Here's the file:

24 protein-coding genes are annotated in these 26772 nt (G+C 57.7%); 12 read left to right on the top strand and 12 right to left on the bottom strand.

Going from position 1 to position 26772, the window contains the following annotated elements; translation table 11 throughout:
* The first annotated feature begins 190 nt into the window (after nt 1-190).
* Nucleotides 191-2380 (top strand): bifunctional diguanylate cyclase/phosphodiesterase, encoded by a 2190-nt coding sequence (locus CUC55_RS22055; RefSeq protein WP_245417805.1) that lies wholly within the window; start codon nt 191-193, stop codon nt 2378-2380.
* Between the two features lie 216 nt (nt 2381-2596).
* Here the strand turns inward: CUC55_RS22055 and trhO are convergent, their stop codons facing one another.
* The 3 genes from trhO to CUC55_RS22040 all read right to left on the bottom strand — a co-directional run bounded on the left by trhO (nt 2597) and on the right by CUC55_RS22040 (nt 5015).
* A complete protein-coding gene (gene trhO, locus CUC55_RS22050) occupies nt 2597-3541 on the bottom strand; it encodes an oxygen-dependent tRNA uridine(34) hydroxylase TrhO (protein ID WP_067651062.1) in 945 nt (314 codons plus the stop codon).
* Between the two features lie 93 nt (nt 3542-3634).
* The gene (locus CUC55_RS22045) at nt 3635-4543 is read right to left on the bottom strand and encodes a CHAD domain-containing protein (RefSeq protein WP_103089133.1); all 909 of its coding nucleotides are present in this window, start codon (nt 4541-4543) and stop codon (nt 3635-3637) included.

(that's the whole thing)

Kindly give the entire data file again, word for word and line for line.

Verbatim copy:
24 protein-coding genes are annotated in these 26772 nt (G+C 57.7%); 12 read left to right on the top strand and 12 right to left on the bottom strand.

Going from position 1 to position 26772, the window contains the following annotated elements; translation table 11 throughout:
* The first annotated feature begins 190 nt into the window (after nt 1-190).
* Nucleotides 191-2380 (top strand): bifunctional diguanylate cyclase/phosphodiesterase, encoded by a 2190-nt coding sequence (locus CUC55_RS22055; RefSeq protein WP_245417805.1) that lies wholly within the window; start codon nt 191-193, stop codon nt 2378-2380.
* Between the two features lie 216 nt (nt 2381-2596).
* Here the strand turns inward: CUC55_RS22055 and trhO are convergent, their stop codons facing one another.
* The 3 genes from trhO to CUC55_RS22040 all read right to left on the bottom strand — a co-directional run bounded on the left by trhO (nt 2597) and on the right by CUC55_RS22040 (nt 5015).
* A complete protein-coding gene (gene trhO, locus CUC55_RS22050) occupies nt 2597-3541 on the bottom strand; it encodes an oxygen-dependent tRNA uridine(34) hydroxylase TrhO (protein ID WP_067651062.1) in 945 nt (314 codons plus the stop codon).
* Between the two features lie 93 nt (nt 3542-3634).
* The gene (locus CUC55_RS22045) at nt 3635-4543 is read right to left on the bottom strand and encodes a CHAD domain-containing protein (RefSeq protein WP_103089133.1); all 909 of its coding nucleotides are present in this window, start codon (nt 4541-4543) and stop codon (nt 3635-3637) included.